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how to check the scanf function if it will read more than one number

 
 
Richard Heathfield
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      01-02-2006
pemo said:

> I would suggest
> that, *if* your code need *not* be portable, and *if* your implementation
> of fflush works on stdin ok, well, you should perhaps stick with it then!


Bad advice. Better to avoid the problem completely, which is trivial.

> I'll get flamed for suggesting this of course - or - better still,
> someone will come up with a portable way to flush stdin


That doesn't make sense, since flushing is not something we do to input.
I've already posted a portable way to discard characters from stdin until a
delimiter is encountered.

I never, ever have to solve this problem in my own code, because I capture
all text input a line at a time. Why don't you just do that too?

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Richard Heathfield
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Flash Gordon
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      01-02-2006
moosdau wrote:
> Keith Thompson wrote:
>> scanf() returns the number of items assigned. If you give it " 32 a ",
>> it will assign 32 to dend and fail to assign a value to dor; scanf()
>> will then return 1. If you want to assign both values, you need to
>> check whether scanf() returned 2.
>>
>> You should pick a better name than "temp1". The simplest thing to do

>
> sorry,because I copied it from a long code,
> if I named every variant with its meaning, there must be too many
> temporary variants.
> so ......


If that is a problem it sounds like your function is too long and it
should be split in to multiple functions.

>> is to assign the result of scan() to a variable, and test the value
>> of that variable. Pseudo-code follows:
>>
>> do {
>> printf("...\n");
>> items_read = scanf(...);
>> } while (items_read != 2);
>>
>> Don't use fflush(stdin). The fflush() function is defined only for
>> output streams.

>
> Thanks very much!!
> but I don't know very clearly why shouldn't I use the fflush function.
> if there is not any usable data in the input stream,
> could I use it to clear the input stream?
> if not , could you please tell me why?


<snip>

You should not use it in input streams because it is not defined. That
means anything can happen, from what you expect to your computer growing
arms and hands and punching you in the nose. More likely effects, if it
appears to work on your current system, are you doing an update and it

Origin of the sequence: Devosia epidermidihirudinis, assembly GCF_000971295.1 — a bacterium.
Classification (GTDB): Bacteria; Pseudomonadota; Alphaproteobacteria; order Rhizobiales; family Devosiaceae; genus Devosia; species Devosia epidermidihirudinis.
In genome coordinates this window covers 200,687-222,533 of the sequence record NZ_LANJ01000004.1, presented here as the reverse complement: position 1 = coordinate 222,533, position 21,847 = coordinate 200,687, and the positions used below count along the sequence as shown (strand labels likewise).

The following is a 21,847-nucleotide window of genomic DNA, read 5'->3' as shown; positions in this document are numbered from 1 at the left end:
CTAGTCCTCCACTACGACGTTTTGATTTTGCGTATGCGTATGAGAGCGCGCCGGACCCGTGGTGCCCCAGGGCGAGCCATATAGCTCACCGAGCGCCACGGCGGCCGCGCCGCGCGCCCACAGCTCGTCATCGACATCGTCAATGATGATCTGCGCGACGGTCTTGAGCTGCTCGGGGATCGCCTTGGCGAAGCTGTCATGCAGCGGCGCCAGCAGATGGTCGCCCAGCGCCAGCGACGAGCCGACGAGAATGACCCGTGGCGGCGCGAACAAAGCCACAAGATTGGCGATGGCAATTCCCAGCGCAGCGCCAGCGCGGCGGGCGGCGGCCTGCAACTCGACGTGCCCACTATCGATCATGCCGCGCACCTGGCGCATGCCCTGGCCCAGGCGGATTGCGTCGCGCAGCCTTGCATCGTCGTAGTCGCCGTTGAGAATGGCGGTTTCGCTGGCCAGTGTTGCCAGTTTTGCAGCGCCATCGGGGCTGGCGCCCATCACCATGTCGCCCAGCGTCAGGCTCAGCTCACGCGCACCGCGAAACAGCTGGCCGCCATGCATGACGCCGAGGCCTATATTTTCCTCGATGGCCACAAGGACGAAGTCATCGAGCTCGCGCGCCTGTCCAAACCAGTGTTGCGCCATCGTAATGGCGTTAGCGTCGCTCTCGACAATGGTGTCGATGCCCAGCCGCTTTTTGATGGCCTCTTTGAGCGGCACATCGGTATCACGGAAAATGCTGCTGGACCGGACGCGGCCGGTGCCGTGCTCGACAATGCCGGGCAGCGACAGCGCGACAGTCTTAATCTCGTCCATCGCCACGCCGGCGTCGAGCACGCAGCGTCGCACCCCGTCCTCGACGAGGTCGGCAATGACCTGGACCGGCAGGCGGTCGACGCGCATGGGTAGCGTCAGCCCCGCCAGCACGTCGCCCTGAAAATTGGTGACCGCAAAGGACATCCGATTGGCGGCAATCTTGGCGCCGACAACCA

suddenly not doing what you expect but either doing nothing or giving
some kind of access violation error.

If you want to clear the input stream you have to decide on what you
mean, possibly reading the rest of the line, and do that. If you really
do want to throw away anything the user has typed so far (what if input
is piped in from a file though!) and get the next thing the user types,
then you can't do that in standard C and will have to use system
specific routines.
--
Flash Gordon
Living in interesting times.
Although my email address says spam, it is real and I read it.
 
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pemo
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      01-02-2006

"Richard Heathfield" <(E-Mail Removed)> wrote in message
news:dpb9pp$d92$(E-Mail Removed)-infra.bt.com...
> pemo said:
>
>> I would suggest
>> that, *if* your code need *not* be portable, and *if* your implementation
>> of fflush works on stdin ok, well, you should perhaps stick with it then!

>
> Bad advice. Better to avoid the problem completely, which is trivial.


But, I'd wager, not as trivial as scanf("%d", &n); fflush(stdin); if it were
fully supported? Aren't you talkig about something like this?

char buffer[100];

int n;

if(fgets(buffer, sizeof(buffer), stdin))
{
if(sscanf(buffer, "%d", &n))
{
printf("w00t, we read an int! (%d)\n", n);
}
}

>> I'll get flamed for suggesting this of course - or - better still,
>> someone will come up with a portable way to flush stdin

>
> That doesn't make sense, since flushing is not something we do to input.
> I've already posted a portable way to discard characters from stdin until
> a
> delimiter is encountered.


I know what you mean [the 'logic' of it], but as this scanf type question is
often asked here, it obviously does make sense in that context - e.g., since
scanf is provided, and as that function is invariably the function that's
used in tutorials, it *would* make sense [surely?] to have some way of
removing any unread characters held in the stdin stream?

> I never, ever have to solve this problem in my own code, because I capture
> all text input a line at a time. Why don't you just do that too?


Sure, it's a good way to handle the problem, but see my wager.



 
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Chuck F.
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      01-02-2006
pemo wrote:
>

.... snip ...
>
> I know what you mean [the 'logic' of it], but as this scanf type
> question is often asked here, it obviously does make sense in
> that context - e.g., since scanf is provided, and as that
> function is invariably the function that's used in tutorials, it


Not in good tutorials.

> *would* make sense [surely?] to have some way of removing any
> unread characters held in the stdin stream?